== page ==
Austin County commissioners unanimously selected Giddings-based Gaeke Construction as the construction manager at risk for jail renovations.
The decision came during a Nov. 3 special meeting, following a lengthy discussion weighing pros and cons of Gaeke and Sedalco Construction, the only two companies to submit proposals for the project.
A large deciding factor in the decision was the cost: Gaeke requested 3.9 percent of construction costs, and Fort Worth-based Sedalco asked for 9.5 percent. Commissioners weighed each company’s experience, location, personnel, references and cost.
“The big heavy hitters in this situation for y’all are fee and experience,” said architect Kenny Burns, who was hired in late September to assist in overseeing the project.
Burns pointed out that Sedalco built the Austin County Jail addition and their employees have a working knowledge of the local facility, “which is something no one else is going to have.”
“Sedalco has done more and they have a relationship with you,” he added.
But Gaeke’s lower fee and closer proximity to Austin County seemed to seal the deal, and commissioners ended up ranking Gaeke with 100 points and Sedalco with 80.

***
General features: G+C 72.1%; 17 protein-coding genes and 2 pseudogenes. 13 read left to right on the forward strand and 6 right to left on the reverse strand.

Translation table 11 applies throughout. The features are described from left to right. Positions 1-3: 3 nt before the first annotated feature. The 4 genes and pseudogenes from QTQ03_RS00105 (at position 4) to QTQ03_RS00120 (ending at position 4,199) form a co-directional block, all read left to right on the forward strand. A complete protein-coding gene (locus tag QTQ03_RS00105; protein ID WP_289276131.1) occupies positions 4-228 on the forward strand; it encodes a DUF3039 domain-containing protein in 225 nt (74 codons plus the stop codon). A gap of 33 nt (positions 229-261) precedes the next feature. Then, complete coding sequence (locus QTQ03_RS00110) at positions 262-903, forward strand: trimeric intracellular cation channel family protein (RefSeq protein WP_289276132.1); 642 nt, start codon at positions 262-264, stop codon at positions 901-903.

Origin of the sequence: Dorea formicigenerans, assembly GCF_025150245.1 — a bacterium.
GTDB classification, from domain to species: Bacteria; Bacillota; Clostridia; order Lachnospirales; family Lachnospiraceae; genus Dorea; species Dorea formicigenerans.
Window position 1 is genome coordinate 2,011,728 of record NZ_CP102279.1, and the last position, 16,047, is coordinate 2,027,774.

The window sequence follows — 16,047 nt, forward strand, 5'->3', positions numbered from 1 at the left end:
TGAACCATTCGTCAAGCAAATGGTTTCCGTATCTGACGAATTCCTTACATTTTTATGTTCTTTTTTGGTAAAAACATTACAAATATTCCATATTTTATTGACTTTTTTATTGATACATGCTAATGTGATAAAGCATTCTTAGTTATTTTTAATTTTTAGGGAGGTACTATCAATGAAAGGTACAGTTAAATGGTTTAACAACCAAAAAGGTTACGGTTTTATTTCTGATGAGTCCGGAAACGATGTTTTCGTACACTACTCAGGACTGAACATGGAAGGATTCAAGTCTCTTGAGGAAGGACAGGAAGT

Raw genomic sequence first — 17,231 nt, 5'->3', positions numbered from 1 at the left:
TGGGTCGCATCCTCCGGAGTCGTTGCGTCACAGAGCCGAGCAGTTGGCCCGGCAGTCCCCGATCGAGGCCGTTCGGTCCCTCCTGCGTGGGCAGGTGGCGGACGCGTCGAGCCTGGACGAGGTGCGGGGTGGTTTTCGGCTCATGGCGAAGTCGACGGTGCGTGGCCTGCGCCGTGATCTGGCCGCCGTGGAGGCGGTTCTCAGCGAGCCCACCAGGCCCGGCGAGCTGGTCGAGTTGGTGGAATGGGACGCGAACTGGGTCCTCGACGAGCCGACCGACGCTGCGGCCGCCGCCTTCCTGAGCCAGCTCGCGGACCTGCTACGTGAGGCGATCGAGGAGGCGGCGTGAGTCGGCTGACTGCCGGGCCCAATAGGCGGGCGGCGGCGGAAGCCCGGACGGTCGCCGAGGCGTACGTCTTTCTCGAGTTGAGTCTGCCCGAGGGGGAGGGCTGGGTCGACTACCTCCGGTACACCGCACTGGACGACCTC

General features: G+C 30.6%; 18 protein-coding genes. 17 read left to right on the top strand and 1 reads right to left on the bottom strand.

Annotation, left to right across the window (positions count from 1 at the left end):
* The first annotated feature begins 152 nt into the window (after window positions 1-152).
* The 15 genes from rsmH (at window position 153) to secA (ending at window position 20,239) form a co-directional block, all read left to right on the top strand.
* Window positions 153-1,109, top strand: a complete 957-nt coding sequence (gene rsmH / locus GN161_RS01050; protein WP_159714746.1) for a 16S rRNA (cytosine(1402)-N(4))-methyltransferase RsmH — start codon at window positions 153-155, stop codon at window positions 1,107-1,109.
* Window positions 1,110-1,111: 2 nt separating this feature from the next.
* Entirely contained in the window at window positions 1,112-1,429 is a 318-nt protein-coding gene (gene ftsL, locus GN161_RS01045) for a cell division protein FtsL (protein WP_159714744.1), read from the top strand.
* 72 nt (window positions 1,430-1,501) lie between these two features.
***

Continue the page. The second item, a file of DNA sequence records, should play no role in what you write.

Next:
Commissioner Doug King made the motion to enter a contract with Gaeke, which was seconded by Mark Lamp and approved by the entire panel.
A cost estimate and detailed information about renovations has not been released.
An immediate necessity is to remediate mold in the jail. Once the mold was detected, Sheriff Jack Brandes created a temporary fix whereby intake and booking is done from a temporary trailer and jailers transport inmates to Fort Bend County at a cost of $55 per head per day, which translates into about $400,000 over a six-month period.
According to Burns’ report issued in September, it would take more than two years to design and construct a brand new facility. A 96-bed jail and sheriff’s office would cost about $19 million to $21 million, while a 144-bed jail and sheriff’s office would cost up to $24 million.